Thus, potential negative effects of EGFRIs in a subset of patients make pretreatment patient selection for these therapies especially important.
There are several advantages to the serum MALDI MS profiling described here, especially compared with more labor intensive and technically challenging as-says, such as immunohistochemistry, fluorescence in situ
hybridization, and PCR, due to the unavailability of high-quality tumor specimens and intratumoral heterogeneity (9
). For recurrent/metastatic patients in community-based clinical settings, obtaining an adequate amount of tumor tissue for analysis can be challenging, especially because the tumor's characteristics may have changed after the initial diagnosis and staging and multiple lines of treatments. Getting a new biopsy immediately before a therapeutic decision point may be impractical and/or delay treatment. Recent data about the presence of KRAS
mutations and treatment resistance to EGFRIs in NSCLC and CRC have been validated in several studies (15
). However, the latest large randomized studies provided conflicting evidence on the role of these genetic biomarkers (13
). Besides, the frequency of mutations varies depending on the organ of origin: they are 3.5% in HNSCC and ~12% in NSCLC (15
). Thus, there is no reliable way to select the majority of patients for therapy, and the burden and morbidity of inadequate treatment are very high. Our data suggest that MALDI MS profiling may provide an independent predictive marker that is reproducible, uses easily obtainable small volumes of pretreatment sera or plasma, does not require elaborate sample processing, and can provide results within days with an assay failure rate of only 2%. In the case when there are other biomarker measurements, proteomic tests can provide valuable additional information. Combining KRAS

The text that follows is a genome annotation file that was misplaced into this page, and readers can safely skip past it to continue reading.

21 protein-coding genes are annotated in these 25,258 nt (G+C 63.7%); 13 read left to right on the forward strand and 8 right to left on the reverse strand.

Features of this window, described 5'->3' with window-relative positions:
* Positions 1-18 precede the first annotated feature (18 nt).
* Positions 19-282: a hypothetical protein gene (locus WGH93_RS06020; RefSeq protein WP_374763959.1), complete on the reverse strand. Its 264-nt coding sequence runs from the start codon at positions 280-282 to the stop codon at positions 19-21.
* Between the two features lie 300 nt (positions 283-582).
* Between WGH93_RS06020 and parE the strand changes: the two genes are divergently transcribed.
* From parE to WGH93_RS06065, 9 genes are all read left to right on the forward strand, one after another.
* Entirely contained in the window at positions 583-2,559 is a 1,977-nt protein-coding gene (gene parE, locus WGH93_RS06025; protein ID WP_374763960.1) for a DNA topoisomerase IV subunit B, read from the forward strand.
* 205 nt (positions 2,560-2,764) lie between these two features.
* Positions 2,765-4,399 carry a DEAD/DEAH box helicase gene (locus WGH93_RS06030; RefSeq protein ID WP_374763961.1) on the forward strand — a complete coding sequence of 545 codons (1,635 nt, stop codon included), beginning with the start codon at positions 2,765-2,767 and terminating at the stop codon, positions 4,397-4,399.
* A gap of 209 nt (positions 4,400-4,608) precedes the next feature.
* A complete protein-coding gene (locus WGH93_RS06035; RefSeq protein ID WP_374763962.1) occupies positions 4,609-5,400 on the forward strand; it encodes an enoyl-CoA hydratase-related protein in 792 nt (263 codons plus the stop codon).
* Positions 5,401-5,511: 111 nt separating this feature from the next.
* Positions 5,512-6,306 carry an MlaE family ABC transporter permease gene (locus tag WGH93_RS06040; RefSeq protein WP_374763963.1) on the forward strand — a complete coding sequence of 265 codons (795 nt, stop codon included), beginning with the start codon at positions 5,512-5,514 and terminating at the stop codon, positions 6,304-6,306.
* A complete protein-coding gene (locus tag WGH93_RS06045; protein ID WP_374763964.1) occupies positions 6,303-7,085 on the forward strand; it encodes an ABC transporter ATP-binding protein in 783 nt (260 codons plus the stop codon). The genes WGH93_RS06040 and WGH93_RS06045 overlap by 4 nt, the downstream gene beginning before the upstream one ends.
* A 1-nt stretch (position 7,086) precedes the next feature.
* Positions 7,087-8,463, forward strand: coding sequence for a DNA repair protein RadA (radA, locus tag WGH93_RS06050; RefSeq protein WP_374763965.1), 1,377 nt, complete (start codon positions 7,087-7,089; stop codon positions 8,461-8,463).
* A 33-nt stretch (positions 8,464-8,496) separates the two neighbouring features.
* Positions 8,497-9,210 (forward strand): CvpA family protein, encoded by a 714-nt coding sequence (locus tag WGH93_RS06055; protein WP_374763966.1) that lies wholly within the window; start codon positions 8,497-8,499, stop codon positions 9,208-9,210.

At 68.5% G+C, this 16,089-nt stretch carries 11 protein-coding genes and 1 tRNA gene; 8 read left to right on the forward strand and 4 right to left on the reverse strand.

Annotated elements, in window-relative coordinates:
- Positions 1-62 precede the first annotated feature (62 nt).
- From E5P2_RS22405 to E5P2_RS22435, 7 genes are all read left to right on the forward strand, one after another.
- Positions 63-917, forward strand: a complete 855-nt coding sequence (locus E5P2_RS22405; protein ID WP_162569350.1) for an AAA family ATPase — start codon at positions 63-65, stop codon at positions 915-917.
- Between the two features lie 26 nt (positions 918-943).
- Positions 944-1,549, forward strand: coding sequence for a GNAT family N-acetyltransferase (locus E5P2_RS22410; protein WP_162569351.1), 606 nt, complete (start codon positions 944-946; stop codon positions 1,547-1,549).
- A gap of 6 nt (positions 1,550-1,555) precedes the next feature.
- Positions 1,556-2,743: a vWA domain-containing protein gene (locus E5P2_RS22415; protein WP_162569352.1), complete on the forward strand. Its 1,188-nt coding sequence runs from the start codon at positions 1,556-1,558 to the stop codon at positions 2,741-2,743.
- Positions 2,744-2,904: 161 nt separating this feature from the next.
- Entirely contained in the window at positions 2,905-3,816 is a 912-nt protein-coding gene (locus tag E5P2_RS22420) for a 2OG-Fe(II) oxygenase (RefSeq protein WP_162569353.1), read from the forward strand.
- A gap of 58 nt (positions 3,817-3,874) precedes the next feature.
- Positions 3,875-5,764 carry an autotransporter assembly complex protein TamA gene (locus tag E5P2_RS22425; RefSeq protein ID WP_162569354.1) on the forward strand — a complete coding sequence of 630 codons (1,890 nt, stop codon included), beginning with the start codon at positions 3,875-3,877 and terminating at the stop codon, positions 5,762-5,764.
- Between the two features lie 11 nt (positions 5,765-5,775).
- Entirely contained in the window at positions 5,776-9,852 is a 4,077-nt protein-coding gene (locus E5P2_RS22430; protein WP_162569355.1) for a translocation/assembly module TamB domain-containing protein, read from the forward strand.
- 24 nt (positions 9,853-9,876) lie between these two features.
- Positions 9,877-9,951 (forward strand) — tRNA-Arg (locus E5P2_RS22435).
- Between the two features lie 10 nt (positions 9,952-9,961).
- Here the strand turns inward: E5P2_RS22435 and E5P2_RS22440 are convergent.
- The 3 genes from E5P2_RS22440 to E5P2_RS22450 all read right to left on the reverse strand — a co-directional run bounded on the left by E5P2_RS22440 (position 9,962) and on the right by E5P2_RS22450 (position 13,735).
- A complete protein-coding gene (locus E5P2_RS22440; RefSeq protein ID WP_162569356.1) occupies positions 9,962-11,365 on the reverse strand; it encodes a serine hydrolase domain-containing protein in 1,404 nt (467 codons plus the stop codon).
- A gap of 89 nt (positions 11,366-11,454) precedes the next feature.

mutation status and this simple blood test may improve the stratification of patients if adequate tumor material is available for KRAS
testing. The correlation found between the RNA expression levels of AREG and EREG in tumors and our serum-MS classification suggests that this proteomic profiling test may serve as a surrogate to identify high-AREG– and EREG-expressing CRC tumors.
Although most cancer therapies have been studied independently in each tumor type after phase I trials, highly specific targeted therapies should, in theory, work in any tumor that is driven by that pathway. There are few, if any, clinically relevant “pathway-specific” biomarkers available for the selection of therapy independent of tumor type. In this study, we propose that this biomarker, defined in lung cancer patients, seems to identify patients who will benefit from EGFRI therapy in two additional major tumor types treated with inhibitors of the EGFR pathway, regardless of the class of the inhibitor. Although the data generated in this study require further validation in prospective studies, we have shown that the classification of patients based on the standardized MALDI MS–based proteomic analysis VeriStrat predicts survival benefit in HNSCC, NSCLC, and CRC patients treated with both EGFR-TKIs or cetuximab, and the patients predicted to have poor outcome are unlikely to benefit from these treatments at the current doses and schedules administered. This predictive biomarker could be tremendously valuable given the financial and societal costs of treating unselected patients with EGFRIs.